So I’ve talked about Decathlon and its cycling house brand B’Twin on two separate occasions now: my visit to their branch in Singapore a few months before we got our own, and my test of their 500-series cycling bib shorts. But what about our mountain biking brethren?
I lauded the bib shorts for their low, low price, but one could say their MTB baggy shorts are an even better deal. Coming home from that initial trip to the Singapore Decathlon store, I had purchased one pair of their 500-series baggy shorts for the equivalent of PhP680 in our money – or PhP750 when bought locally. I’ve been wearing them for about ten months now, primarily on my ride to work. Let’s see how they’ve held up.
- Designed for occasional riding
- Offered in sizes S-3XL; size XL tested
- Snag-resistant fabric
- Three pockets
- Belt loops on waistband
- No chamois pad
Immediately obvious is the slightly odd sizing on these shorts. When it comes to spandex, I’m used to the XL size, but these same-size baggies fit pretty loose around my waist, necessitating use of a belt at all times. The shorts would slowly fall off my ass, otherwise.
They’re the correct length, though, with a hem that terminates just over the knee, and a nice cut that tapers toward the bottom. This slight tapering towards the leg opening ensures that the fabric doesn’t snag on your bike or your water bottles as you pedal or dismount and remount.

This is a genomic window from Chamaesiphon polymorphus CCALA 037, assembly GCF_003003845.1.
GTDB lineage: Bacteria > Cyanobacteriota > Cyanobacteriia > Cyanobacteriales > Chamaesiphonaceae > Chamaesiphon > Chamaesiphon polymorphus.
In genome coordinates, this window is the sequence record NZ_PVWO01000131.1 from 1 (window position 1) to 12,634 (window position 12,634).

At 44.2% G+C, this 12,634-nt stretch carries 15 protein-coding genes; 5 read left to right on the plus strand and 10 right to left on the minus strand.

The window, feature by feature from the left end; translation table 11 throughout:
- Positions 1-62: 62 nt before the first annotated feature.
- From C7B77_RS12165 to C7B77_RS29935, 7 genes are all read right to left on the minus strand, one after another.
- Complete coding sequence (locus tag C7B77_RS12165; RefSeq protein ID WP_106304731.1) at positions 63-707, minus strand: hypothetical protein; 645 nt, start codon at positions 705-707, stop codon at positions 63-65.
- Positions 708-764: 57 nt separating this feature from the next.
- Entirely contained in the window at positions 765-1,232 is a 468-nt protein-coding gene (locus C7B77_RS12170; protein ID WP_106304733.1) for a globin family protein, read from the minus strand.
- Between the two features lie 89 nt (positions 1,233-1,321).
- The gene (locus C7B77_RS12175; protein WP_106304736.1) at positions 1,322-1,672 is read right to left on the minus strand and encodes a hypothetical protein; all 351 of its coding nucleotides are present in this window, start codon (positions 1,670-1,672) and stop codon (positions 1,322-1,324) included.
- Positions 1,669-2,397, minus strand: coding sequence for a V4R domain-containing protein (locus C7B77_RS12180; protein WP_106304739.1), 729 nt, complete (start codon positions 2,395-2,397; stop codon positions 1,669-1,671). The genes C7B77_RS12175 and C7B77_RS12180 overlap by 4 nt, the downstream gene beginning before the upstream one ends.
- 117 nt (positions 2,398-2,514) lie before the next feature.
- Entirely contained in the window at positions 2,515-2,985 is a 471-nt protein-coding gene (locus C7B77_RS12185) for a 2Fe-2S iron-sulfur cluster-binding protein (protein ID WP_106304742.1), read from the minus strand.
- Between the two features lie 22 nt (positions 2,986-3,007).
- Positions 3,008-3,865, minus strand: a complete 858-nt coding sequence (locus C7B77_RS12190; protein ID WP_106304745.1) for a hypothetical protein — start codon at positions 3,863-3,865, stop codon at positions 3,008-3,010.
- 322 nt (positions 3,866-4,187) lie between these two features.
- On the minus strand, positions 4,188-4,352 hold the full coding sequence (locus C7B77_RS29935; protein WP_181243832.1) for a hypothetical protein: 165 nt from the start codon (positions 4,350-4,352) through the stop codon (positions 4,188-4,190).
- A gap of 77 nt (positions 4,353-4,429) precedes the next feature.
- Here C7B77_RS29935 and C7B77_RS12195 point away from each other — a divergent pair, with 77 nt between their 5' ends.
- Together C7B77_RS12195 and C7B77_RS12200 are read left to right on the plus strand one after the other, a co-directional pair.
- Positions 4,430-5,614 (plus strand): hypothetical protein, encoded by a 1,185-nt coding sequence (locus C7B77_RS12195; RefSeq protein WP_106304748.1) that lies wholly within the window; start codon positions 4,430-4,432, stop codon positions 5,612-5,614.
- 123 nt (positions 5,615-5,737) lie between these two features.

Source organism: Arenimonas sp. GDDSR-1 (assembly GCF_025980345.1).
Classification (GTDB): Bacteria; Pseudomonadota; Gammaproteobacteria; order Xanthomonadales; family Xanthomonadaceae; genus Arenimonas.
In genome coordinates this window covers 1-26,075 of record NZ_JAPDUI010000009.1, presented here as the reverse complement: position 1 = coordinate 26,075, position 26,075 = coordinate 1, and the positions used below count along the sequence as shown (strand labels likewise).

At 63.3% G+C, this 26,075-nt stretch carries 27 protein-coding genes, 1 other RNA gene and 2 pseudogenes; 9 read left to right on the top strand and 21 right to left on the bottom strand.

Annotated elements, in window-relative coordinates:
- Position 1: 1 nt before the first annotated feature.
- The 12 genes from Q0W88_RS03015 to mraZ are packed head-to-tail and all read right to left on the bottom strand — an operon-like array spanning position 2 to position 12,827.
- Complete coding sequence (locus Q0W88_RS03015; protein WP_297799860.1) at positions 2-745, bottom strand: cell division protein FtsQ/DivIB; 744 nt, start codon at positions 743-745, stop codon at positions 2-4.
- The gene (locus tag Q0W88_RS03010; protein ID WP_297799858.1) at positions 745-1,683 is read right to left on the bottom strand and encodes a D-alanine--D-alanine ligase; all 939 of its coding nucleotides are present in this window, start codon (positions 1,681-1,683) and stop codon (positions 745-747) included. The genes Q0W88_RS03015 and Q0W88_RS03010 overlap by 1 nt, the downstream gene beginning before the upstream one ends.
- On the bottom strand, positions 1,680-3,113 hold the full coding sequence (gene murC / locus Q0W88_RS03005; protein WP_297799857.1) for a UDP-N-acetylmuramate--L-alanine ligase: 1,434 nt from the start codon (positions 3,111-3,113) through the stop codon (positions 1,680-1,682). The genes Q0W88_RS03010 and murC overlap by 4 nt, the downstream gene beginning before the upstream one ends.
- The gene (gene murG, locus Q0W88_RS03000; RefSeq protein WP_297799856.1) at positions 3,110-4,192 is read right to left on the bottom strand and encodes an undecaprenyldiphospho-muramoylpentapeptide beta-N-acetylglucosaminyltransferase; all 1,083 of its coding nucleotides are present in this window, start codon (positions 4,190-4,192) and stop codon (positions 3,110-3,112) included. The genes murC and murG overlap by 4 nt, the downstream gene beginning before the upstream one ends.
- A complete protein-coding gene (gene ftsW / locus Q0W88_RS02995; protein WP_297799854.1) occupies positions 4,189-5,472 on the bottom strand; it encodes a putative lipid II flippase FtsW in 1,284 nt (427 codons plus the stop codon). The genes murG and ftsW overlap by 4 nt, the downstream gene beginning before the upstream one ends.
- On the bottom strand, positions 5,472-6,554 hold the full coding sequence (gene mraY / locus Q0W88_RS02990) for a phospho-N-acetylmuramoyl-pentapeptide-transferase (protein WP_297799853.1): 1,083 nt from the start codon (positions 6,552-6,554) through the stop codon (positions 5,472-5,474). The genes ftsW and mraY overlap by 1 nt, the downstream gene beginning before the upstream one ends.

Out of curiosity, I had another pair in the next-smaller L size, and they were clearly too small – there wasn’t enough in the waist to let me close the top button. The smaller shorts never made it to my saddle.
Hidden in the waistband are a pair of small buttons. They are unobtrusive, and they sit on your left and right flanks when you wear the shorts, but it seems like they’re in there to hook up to a pair of liner shorts on days when you want to ride with a chamois pad on your bum. I thought that was a neat bit of design. Unfortunately, I was never able to test these as I don’t have liner shorts.
The two waist pockets have a very useful depth, and the third pocket on the right thigh is set at a slight angle, covered by a flap you can lock with a button. While the pockets were all great, I wish B’Twin had added a few more, such as two on the bum and another on the left thigh.
My shorts are black, and its fabric is pretty hard-wearing. It’s stood up to repeated launderings just fine, with nothing in the way of threads coming loose or discoloration. That large white B’Twin logo on the left thigh is still there, unlike the reflective B’Twin logo accent on their bib shorts that peels off easily. Worn off the bike, it’s quite easy to live with these shorts as casual wear.
Looking at the seat area shows just how well these shorts have held up. There are a few tiny areas where the threads got worked off their stitches, but nothing catastrophic. More importantly, the fabric shows very little sign of friction wear; no danger here of wearing a hole through these shorts after a year’s worth of riding.
Admittedly, these are a pretty basic pair of shorts. Then again, they do the basics pretty damn well, and cost a very reasonable price. They even have thoughtful touches like the buttons for liner shorts. For bike commute duty, Decathlon’s offering is money well spent, in my opinion.